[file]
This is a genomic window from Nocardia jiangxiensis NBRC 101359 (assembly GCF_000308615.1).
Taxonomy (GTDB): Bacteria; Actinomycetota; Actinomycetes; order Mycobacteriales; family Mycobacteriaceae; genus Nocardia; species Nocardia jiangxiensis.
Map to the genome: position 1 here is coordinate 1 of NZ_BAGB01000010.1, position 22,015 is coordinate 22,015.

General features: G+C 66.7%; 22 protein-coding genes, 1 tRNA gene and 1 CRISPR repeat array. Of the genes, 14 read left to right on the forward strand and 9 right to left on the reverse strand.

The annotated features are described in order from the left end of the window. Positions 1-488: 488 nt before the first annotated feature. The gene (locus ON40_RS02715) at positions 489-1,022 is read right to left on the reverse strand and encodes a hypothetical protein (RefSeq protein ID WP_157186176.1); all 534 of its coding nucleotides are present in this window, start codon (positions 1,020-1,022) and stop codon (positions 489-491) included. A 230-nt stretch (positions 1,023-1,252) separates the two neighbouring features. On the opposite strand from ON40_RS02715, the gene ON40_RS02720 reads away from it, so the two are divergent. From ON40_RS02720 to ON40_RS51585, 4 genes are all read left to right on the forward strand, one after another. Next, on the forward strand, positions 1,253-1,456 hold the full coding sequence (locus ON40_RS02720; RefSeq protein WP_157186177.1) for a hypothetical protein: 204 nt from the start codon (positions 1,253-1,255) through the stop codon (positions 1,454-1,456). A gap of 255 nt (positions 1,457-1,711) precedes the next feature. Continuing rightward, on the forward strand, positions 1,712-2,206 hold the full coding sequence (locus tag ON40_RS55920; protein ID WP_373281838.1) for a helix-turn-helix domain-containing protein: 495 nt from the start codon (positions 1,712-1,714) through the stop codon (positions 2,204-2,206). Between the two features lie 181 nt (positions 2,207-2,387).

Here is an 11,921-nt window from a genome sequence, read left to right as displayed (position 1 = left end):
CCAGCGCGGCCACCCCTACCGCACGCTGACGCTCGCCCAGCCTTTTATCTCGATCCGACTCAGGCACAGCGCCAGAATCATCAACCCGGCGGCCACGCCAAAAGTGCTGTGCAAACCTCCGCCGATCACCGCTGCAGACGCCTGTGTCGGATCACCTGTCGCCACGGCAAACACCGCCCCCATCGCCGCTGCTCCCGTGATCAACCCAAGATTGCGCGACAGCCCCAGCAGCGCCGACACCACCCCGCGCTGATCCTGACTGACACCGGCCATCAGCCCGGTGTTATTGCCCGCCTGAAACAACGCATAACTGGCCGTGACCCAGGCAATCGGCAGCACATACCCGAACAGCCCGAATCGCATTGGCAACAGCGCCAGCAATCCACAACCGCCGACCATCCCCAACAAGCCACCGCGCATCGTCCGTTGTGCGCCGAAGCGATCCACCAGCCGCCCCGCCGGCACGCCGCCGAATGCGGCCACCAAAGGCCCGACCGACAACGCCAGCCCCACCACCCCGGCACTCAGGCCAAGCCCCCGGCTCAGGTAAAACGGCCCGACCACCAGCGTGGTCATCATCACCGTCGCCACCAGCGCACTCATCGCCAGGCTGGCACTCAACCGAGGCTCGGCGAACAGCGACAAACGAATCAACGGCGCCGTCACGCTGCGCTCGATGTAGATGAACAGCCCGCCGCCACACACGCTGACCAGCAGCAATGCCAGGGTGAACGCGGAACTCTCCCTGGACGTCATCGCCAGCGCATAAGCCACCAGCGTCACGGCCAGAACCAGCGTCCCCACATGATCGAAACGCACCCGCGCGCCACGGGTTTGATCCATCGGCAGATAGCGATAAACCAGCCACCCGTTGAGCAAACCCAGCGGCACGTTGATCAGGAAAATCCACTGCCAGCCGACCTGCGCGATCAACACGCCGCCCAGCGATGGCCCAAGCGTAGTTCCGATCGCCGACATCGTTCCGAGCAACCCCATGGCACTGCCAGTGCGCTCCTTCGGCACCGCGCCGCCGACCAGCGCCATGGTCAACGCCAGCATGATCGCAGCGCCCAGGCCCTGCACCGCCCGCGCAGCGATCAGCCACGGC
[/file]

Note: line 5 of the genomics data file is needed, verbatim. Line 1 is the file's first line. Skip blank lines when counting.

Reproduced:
The annotated features are described in order from the left end of the window. Positions 1-488: 488 nt before the first annotated feature. The gene (locus ON40_RS02715) at positions 489-1,022 is read right to left on the reverse strand and encodes a hypothetical protein (RefSeq protein ID WP_157186176.1); all 534 of its coding nucleotides are present in this window, start codon (positions 1,020-1,022) and stop codon (positions 489-491) included. A 230-nt stretch (positions 1,023-1,252) separates the two neighbouring features. On the opposite strand from ON40_RS02715, the gene ON40_RS02720 reads away from it, so the two are divergent. From ON40_RS02720 to ON40_RS51585, 4 genes are all read left to right on the forward strand, one after another. Next, on the forward strand, positions 1,253-1,456 hold the full coding sequence (locus ON40_RS02720; RefSeq protein WP_157186177.1) for a hypothetical protein: 204 nt from the start codon (positions 1,253-1,255) through the stop codon (positions 1,454-1,456). A gap of 255 nt (positions 1,457-1,711) precedes the next feature. Continuing rightward, on the forward strand, positions 1,712-2,206 hold the full coding sequence (locus tag ON40_RS55920; protein ID WP_373281838.1) for a helix-turn-helix domain-containing protein: 495 nt from the start codon (positions 1,712-1,714) through the stop codon (positions 2,204-2,206). Between the two features lie 181 nt (positions 2,207-2,387).